In 1926, ranch owner Gordon Stewart Northcott visited family in Saskatchewan, bringing his 14-year-old nephew Sanford Clark back to his ranch in Wineville, California. This was to be the beginning of a horrifying ordeal for poor Sanford, who became the victim of unimaginable sexual, physical, and mental abuse at the hands of his uncle. Gordon’s mother, Sarah Louise Northcott, did nothing to protect the boy. When Sanford’s sister came to visit from Canada, she discovered the abuse and reported it to the LAPD, who took Sanford into custody. They had no idea of the true scale of the horrors they were about to uncover.
Sanford told the police of dozens of child murders committed by his uncle, with the willing participation of his mother, Sarah. The pair forced Sanford to assist in their crimes. By the time authorities got back to the ranch Gordon and his mother were long gone, but the evidence of their crimes was not—a search yielded bone fragments and personal effects belonging to several missing children. Walter Collins, whose disappearance inspired the movie Changeling, was one of the boys that the Northcotts supposedly murdered. Gordon Northcott was eventually caught and executed for his crimes, while his mother received life in prison. Poor Sanford was eventually returned to his parents in Canada and went on to live a normal life.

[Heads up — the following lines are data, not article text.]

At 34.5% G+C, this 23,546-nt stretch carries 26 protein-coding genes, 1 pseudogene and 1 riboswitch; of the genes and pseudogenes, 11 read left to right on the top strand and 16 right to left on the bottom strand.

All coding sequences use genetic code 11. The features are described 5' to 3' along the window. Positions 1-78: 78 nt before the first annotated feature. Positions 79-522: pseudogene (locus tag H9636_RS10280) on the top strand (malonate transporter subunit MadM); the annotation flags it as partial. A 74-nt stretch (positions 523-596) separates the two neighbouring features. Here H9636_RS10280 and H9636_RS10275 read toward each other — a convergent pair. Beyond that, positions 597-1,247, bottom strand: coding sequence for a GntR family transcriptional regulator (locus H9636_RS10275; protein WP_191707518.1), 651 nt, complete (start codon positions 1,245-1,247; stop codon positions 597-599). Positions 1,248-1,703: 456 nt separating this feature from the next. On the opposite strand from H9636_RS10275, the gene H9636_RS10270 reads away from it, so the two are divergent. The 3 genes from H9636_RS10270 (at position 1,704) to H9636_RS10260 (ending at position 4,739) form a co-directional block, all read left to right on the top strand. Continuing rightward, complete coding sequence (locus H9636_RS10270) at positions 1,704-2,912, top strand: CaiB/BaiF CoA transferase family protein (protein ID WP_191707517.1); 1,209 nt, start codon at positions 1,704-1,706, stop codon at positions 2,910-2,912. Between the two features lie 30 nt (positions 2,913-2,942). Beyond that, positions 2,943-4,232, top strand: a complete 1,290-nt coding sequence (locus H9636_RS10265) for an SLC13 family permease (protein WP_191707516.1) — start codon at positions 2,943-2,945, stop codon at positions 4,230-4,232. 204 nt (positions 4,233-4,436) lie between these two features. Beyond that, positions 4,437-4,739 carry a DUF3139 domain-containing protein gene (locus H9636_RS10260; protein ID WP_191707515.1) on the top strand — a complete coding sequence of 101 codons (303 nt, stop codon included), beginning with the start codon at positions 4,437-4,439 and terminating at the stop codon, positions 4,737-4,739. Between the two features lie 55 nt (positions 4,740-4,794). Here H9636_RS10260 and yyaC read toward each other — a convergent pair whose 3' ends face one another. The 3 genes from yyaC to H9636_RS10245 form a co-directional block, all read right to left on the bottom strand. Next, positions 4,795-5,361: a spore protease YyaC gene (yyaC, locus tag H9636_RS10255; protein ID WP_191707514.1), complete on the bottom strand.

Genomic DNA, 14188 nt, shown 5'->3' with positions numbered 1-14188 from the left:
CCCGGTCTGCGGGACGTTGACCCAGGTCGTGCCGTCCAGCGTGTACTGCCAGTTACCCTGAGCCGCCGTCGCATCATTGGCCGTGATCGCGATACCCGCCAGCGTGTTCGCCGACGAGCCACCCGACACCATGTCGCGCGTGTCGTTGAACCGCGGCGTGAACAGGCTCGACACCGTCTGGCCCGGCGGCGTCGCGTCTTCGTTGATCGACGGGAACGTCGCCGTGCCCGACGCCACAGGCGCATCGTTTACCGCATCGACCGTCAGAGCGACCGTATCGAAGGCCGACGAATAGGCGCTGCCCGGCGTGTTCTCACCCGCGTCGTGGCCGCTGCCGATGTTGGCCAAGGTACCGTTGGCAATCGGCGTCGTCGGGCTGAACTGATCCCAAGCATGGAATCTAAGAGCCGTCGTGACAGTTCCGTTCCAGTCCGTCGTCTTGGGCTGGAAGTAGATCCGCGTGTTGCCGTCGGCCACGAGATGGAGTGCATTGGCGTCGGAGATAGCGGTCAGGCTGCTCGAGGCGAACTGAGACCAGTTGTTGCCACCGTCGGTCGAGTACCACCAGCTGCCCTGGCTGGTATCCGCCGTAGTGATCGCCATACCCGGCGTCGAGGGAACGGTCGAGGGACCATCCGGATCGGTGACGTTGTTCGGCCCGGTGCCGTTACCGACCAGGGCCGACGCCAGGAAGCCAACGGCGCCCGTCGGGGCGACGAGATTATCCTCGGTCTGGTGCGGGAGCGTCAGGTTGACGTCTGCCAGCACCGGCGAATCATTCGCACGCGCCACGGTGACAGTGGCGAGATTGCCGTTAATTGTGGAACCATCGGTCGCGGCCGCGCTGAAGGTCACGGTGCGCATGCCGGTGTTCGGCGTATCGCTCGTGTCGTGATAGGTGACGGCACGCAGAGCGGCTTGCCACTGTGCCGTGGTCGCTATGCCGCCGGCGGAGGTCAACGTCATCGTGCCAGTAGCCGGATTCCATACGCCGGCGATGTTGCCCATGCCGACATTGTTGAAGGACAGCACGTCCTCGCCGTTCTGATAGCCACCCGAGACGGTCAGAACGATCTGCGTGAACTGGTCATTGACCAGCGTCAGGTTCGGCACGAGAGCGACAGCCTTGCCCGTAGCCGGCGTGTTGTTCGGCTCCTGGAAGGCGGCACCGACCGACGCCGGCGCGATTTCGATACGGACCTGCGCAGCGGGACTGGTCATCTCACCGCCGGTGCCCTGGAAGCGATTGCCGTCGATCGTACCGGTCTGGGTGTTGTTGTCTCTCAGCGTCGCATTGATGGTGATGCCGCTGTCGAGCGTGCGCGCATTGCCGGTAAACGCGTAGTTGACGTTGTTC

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4The Lefranc Family
In 1998, a chance remark led to police in Illies, France discovering a gruesome tale of rape and murder. Paul Lefranc, 76, had not only been confined by his family to living in a rabbit hutch, he was also forced to share his meals with the dog that the family had trained to attack him—when the police finally investigated the old man was covered in bites. The family matriarch, “Fat Lucie,” also allowed her two oldest sons to repeatedly rape her daughter Patricia, who was terrorized into silence. Patricia says she gave birth to as many as six children as a result of the attacks. Her brothers then murdered the infants and buried them in the garden. Both were charged with rape and murder, while “Fat Lucie,” Patricia, and youngest son Dominique faced a variety of charges ranging from accessory to murder to failure to report the crimes. The abused father was put into a care home for his own safety.
3Futoshi Matsunaga And Junko Ogata
In 1998, a 21-year-old woman escaped from an apartment in Fukuoka, Japan. She told police she had been held against her will for almost two years and tortured with electric shocks. Seven others, including her father, were already dead.
The murders, which shocked Japan to the point that many newspapers would not even report on the details, were carried out by Futoshi Matsunaga and his common-law wife Junko Ogata. The victims included six members of Ogata’s family. Many were starved to death or died after receiving repeated electric shocks and brutal beatings. The youngest victim was just five years old. Another was just 10. Police were unable to determine whether she was electrocuted or strangled.